The only thing a college athlete can do that is worse than losing is becoming a NARP. For those of you who don't know, NARP is an acronym for Non-Athletic Regular Person, or people who are not members of athletic teams. In college, even at a D3 school like mine, being on a sports team is a major status booster...especially if you're on a varsity team. You have instant friends, a support system, and get invited to all of the parties. So what would drive someone to give all of that up?
When I decided I wanted to run track in college, I didn't expect it to become my whole life. Though I was a recruited athlete, track was the last thing on my mind when I first began as a freshman. Being in a new place with new people was exciting, as was living by the freshman motto "no parents, no rules." Within a few months, this all changed. Thanks to the school hiring a new, very intense head coach, track became the only thing I thought about for the next three years. By the end of freshman year, my diet consisted only of spinach, grilled chicken, and protein powder. By sophomore year, I'd basically forgotten how to do homework. By junior year, I had given up pre-med because labs didn't work with my practice schedule. Once I learned how good it felt to win and be the best, I couldn't stop. It became an addiction, and I became what my teammates and I called "brainwashed."
The downward spiral
My relationship with track became unhealthy quickly. It was a two season sport, but we were required to do fall and summer training, so I gave up internship opportunities to make sure I had time to run and lift. During the on-season, if I wasn't running well, I would get anxious and depressed because track was my only source of confidence. Things really started to fall apart during my junior year when I took up computer science to replace pre-med, which, unbeknownst to me, was a huge time requirement. I would spend 20 hours a week on projects, so I had to choose between doing the work for my other classes and getting sleep, which I needed to perform well at practice and meets. I chose the latter and my grades started slipping. Despite all of this, I continued on. Instead of prioritizing my personal well-being and mental health, I prioritized running because my love for the sport and my hunger to be an All-American always came first.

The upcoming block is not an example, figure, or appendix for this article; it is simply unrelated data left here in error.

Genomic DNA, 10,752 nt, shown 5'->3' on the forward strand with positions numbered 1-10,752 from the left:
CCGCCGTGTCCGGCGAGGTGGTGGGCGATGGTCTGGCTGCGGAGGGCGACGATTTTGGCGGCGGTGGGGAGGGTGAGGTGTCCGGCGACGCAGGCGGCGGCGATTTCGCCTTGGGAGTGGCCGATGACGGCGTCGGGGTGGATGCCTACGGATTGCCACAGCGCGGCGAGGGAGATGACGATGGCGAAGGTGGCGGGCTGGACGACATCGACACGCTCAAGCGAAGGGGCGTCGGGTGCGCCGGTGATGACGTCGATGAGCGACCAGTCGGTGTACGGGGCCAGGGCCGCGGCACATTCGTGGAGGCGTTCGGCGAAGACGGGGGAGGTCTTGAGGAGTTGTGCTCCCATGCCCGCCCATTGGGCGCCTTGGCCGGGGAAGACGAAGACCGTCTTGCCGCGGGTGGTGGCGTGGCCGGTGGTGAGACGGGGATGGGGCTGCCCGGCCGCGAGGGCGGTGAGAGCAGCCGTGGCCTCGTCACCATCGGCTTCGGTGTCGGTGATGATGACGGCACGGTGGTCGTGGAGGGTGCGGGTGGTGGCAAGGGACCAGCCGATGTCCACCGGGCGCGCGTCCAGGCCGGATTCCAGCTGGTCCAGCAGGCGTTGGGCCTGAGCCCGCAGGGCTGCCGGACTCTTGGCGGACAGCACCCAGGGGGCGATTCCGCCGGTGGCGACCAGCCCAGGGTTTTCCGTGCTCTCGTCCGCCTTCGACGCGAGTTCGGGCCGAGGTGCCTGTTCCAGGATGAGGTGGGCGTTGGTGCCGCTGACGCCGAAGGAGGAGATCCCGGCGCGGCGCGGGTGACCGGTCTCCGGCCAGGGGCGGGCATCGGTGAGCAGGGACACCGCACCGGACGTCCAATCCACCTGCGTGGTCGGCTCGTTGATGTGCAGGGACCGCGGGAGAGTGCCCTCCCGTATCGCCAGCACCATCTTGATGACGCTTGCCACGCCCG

The breaking point
I was able to ignore all of the negativity until finals week my junior year. Unfortunately, this also happened to be the week of the "last chance" meet, which is the last opportunity athletes have to qualify for NCAA National Championships. I had been putting off work all semester, but if I didn't get everything turned in by the end of the week, I would fail not one, but three, of my four classes. While I'd had a remarkable season, and was basically a shoo-in for the NCAAs, I was so anxious and sleep deprived that I couldn't perform at the meet and didn't qualify. I was heartbroken. Not only had I let myself down, but my teammates and coach, too. I had spent the last 3 years putting my sweat, blood, and tears into a sport that taught me how to work hard and brought me more happiness than anything else in my life. But I'd also experienced some of the saddest moments of my life and more anxiety than I knew was possible because of it. I had to decide, was it worth it? By the time we were heading back to school on the bus at the end of the day, I decided it wasn't. I knew I was going to quit track.
I didn't tell anyone that I planned to quit track until October of my senior year. I had to come to terms with the decision myself before I could even think about informing my coach and teammates. When I finally did decide to tell my coach, it took 3 separate meetings, each lasting more than two hours to finally bite the bullet and quit. Once a varsity athlete, I was now a NARP. While I struggled with the transition, it gave me the opportunity to learn how to have a healthy relationship with working out and staying fit, and showed me that I have more to be proud of than just my athletic achievements. Almost two years later and this is still the hardest decision I have ever made. It is also the best one I've ever made, and I haven't regretted it for a second.